Train ticket prices to rise by 5.9% this week- how much will you be paying?

Find out how much your commute will be from 5 March as train ticket prices will rise by 5.9% and how you can cut costs

Woman going through train station barrier
(Image credit: Getty images)

Train ticket prices will rise by 5.9% from this week in England and Wales. How will this affect your commute and outgoings? 

There has been an uproar over rising rail fares for some time now with regular train strikes disrupting journeys and calls for return train tickets to be scrapped, potentially costing you more to get around. 

To add to that, from Friday 5 March train ticket prices will rise by 5.9%. Here’s everything you need to know.

Rising train ticket prices

How much will train tickets rise by?

Usually the percentage increase for train prices is based on July's retail prices index (RPI) measure of inflation and for July 2022 this was at 12.3%. 

The good news is train prices will not be going up 12.3% as the Department for Transport (DfT) has capped the rise for 2023 at 5.9%. 

But different types of journeys will affect the price. For example, unregulated journeys are set by the train companies, and The Rail Delivery Group has confirmed it expects to increase the price of its unregulated fares by 5.9% from 5 March. 

Unregulated fares include the following types of tickets:

  • First-class tickets
  • Advance ticket
  • Anytime ticket
  • Off-peak day ticket

Season tickets, anytime day tickets, off-peak or super off-peak are all regulated tickets. 

It’s also been confirmed that London tube and bus fares across Transport for London (TfL) will also rise by an average of 5.9%

How to cut the cost of your commute

Commuting via train can get pricey, especially if you’re doing it daily. Here are some ways you can cut the cost of your journey.

  • Buy a railcard. Railcards cut a third off your train ticket price, so it might be worth you buying a railcard online. For example, a £50 ticket with a railcard cost you around £33. You get a 16-25, 26-30 or a senior railcard and they tend to cost around £30 for a year. Depending on which railcard you get you might also be able to get £70 for three years which would out to be £23.33 per year.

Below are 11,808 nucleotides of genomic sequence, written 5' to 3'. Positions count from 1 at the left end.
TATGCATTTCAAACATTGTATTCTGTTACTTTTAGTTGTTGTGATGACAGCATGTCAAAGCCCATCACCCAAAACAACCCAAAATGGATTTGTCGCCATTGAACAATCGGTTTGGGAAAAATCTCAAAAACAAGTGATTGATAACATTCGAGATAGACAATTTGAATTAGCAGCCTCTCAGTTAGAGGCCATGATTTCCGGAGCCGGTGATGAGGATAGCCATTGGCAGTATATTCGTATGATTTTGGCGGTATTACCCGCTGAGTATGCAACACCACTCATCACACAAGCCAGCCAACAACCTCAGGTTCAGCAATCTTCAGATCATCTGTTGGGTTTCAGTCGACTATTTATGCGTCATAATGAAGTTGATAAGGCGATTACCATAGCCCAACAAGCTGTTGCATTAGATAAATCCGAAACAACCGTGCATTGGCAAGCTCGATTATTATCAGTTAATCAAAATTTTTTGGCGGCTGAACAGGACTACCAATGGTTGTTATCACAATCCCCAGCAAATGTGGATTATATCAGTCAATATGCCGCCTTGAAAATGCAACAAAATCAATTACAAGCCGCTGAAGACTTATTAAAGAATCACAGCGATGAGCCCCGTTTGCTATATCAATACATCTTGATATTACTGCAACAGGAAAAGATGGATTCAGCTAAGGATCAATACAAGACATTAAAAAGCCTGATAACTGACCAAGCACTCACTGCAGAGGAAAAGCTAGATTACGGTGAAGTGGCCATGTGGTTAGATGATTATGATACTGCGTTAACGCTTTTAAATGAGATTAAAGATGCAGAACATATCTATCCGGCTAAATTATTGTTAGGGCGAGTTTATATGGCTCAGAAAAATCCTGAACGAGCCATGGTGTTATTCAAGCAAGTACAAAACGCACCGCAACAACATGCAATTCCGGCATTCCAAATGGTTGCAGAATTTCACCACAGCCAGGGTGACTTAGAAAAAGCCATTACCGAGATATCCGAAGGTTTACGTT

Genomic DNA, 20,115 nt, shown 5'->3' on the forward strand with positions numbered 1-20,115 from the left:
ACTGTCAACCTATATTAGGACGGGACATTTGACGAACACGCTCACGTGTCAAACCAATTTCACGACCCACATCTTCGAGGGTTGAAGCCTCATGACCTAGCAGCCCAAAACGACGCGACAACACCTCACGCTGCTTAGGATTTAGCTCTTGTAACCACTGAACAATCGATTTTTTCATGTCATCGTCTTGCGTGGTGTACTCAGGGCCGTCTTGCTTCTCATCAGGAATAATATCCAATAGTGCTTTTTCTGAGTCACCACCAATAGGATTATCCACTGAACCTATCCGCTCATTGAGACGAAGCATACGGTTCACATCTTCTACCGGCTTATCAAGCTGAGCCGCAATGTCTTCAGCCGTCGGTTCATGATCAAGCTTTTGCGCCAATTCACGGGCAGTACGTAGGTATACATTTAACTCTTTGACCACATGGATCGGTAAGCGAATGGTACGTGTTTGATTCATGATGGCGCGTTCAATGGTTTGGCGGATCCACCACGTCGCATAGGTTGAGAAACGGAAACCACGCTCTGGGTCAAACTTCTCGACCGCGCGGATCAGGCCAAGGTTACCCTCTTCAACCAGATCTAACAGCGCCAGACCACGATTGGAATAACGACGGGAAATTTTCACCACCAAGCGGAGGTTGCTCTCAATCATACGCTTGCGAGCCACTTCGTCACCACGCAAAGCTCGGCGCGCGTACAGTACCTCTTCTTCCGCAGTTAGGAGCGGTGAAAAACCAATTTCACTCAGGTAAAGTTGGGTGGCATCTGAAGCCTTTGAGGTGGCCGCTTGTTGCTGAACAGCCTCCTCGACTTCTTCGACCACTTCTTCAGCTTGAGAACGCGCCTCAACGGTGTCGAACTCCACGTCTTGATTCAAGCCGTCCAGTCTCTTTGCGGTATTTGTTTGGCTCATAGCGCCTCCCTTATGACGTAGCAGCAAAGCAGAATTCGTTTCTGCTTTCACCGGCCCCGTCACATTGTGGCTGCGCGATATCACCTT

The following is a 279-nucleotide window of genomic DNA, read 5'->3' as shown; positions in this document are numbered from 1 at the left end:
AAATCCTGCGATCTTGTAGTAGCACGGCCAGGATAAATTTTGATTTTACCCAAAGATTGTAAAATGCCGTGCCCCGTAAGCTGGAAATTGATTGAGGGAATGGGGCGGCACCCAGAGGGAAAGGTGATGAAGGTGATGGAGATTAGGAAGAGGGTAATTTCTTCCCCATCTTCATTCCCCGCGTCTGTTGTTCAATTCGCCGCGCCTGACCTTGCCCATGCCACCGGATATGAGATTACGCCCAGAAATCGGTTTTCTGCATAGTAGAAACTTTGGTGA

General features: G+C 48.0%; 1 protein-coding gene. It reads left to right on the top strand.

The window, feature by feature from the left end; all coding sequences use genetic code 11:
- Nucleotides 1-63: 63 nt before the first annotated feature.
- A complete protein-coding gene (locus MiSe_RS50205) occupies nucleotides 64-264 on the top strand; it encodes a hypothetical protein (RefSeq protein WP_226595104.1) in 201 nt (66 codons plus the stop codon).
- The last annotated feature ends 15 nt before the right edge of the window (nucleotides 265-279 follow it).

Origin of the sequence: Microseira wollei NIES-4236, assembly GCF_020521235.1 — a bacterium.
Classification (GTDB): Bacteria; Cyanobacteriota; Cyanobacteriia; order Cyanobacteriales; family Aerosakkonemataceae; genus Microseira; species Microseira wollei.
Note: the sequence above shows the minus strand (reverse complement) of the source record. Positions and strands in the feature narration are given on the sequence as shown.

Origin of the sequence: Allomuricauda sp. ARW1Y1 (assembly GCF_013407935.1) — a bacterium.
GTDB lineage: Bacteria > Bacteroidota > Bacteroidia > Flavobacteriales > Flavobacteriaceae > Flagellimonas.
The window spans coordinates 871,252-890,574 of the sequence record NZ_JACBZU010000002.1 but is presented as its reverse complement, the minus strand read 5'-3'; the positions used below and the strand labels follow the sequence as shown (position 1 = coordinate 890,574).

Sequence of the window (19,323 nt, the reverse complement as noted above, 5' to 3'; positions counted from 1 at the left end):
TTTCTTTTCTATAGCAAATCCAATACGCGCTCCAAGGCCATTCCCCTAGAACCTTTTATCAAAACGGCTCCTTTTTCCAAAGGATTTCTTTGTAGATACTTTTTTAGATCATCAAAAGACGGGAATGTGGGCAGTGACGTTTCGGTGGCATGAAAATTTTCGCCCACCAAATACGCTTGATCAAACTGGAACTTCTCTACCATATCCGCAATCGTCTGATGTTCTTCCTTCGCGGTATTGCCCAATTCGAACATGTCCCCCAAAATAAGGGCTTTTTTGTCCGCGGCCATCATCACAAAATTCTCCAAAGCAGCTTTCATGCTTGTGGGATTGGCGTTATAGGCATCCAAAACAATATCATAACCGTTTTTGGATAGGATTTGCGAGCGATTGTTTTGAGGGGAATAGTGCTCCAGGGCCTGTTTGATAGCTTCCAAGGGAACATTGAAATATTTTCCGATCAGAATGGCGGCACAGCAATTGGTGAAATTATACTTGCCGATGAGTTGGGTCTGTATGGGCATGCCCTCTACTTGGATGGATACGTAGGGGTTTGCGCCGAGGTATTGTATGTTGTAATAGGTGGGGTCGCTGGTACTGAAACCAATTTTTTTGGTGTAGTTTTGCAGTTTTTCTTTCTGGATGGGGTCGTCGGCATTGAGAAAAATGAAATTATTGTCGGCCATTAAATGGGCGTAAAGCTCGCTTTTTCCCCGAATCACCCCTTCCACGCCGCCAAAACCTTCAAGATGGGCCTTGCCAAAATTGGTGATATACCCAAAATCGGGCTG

• Get a season ticket (if you travel a lot). If you’re a regular commuter on the train, it's worth considering an annual season ticket. Use National Rail’s Season Ticket calculator which will help you work out how much it will cost you and if it’s worth it depending on how many days you travel a week or month. 
  • Book in advance to bag cheaper tickets. If you book 12 or more weeks in advance, you can get cheaper tickets. These tend to go quickly so it’s a good idea to keep an eye on the journey you want in advance and get booking. 
  • Is the train your cheapest travel option? If you’re traveling far, let’s say London to Edinburgh or Manchester to Exeter, check if it’s cheaper to travel by plane rather than train. You might be surprised at the savings you could make. 

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Vaishali Varu
Staff Writer

Vaishali graduated in journalism from Leeds University. She has gained experience writing local stories around Leeds and Leicester, which includes writing for a university publication and Leicester Mercury. 

She has also done some marketing and copywriting for businesses.

When she is not writing about personal finance, Vaishali likes to travel and she's a foodie.